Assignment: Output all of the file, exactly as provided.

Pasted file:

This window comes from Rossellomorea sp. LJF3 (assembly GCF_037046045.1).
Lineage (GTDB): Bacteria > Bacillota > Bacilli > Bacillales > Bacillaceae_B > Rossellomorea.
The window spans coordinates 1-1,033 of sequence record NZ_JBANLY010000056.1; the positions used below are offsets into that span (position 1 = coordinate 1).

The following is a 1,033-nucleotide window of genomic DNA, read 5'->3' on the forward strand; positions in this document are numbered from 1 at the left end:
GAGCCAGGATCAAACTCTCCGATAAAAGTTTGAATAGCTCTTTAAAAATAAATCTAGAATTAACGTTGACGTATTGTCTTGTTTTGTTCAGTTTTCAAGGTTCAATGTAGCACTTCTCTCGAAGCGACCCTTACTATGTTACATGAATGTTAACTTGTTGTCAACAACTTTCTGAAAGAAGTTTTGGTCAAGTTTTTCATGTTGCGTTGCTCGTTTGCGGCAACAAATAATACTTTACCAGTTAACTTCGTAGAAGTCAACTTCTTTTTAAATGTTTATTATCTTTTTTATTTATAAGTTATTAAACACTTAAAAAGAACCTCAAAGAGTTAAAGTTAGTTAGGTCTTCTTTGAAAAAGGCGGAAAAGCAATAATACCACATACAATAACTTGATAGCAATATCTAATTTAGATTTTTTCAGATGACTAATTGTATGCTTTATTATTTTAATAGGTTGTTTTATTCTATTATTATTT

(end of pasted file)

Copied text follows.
This window comes from Rossellomorea sp. LJF3 (assembly GCF_037046045.1).
Lineage (GTDB): Bacteria > Bacillota > Bacilli > Bacillales > Bacillaceae_B > Rossellomorea.
The window spans coordinates 1-1,033 of sequence record NZ_JBANLY010000056.1; the positions used below are offsets into that span (position 1 = coordinate 1).

The following is a 1,033-nucleotide window of genomic DNA, read 5'->3' on the forward strand; positions in this document are numbered from 1 at the left end:
GAGCCAGGATCAAACTCTCCGATAAAAGTTTGAATAGCTCTTTAAAAATAAATCTAGAATTAACGTTGACGTATTGTCTTGTTTTGTTCAGTTTTCAAGGTTCAATGTAGCACTTCTCTCGAAGCGACCCTTACTATGTTACATGAATGTTAACTTGTTGTCAACAACTTTCTGAAAGAAGTTTTGGTCAAGTTTTTCATGTTGCGTTGCTCGTTTGCGGCAACAAATAATACTTTACCAGTTAACTTCGTAGAAGTCAACTTCTTTTTAAATGTTTATTATCTTTTTTATTTATAAGTTATTAAACACTTAAAAAGAACCTCAAAGAGTTAAAGTTAGTTAGGTCTTCTTTGAAAAAGGCGGAAAAGCAATAATACCACATACAATAACTTGATAGCAATATCTAATTTAGATTTTTTCAGATGACTAATTGTATGCTTTATTATTTTAATAGGTTGTTTTATTCTATTATTATTT